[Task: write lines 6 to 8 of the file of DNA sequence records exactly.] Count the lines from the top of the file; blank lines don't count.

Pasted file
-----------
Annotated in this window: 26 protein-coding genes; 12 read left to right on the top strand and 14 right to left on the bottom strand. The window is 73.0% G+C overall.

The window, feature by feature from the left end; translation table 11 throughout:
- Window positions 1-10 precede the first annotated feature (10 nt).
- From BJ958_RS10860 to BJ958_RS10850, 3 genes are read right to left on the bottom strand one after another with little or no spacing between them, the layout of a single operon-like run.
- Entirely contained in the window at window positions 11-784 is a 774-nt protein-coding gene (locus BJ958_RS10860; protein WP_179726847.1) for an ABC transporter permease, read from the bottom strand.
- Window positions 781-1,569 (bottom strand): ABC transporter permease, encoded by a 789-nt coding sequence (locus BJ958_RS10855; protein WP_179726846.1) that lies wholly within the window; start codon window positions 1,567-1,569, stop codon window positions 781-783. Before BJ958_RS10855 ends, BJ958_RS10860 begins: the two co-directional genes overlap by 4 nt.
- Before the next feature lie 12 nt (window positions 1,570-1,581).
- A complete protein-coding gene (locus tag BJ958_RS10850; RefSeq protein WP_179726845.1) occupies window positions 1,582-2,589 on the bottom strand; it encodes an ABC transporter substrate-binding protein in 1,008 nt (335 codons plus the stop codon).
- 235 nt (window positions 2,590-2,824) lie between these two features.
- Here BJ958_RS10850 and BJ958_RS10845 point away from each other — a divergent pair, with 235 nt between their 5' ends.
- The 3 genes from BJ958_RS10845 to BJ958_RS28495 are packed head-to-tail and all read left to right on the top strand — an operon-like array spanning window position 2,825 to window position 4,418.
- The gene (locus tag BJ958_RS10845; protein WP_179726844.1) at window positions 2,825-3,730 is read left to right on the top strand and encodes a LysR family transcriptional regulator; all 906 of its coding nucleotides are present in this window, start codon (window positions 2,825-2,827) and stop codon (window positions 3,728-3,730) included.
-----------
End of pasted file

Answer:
- Window positions 781-1,569 (bottom strand): ABC transporter permease, encoded by a 789-nt coding sequence (locus BJ958_RS10855; protein WP_179726846.1) that lies wholly within the window; start codon window positions 1,567-1,569, stop codon window positions 781-783. Before BJ958_RS10855 ends, BJ958_RS10860 begins: the two co-directional genes overlap by 4 nt.
- Before the next feature lie 12 nt (window positions 1,570-1,581).
- A complete protein-coding gene (locus tag BJ958_RS10850; RefSeq protein WP_179726845.1) occupies window positions 1,582-2,589 on the bottom strand; it encodes an ABC transporter substrate-binding protein in 1,008 nt (335 codons plus the stop codon).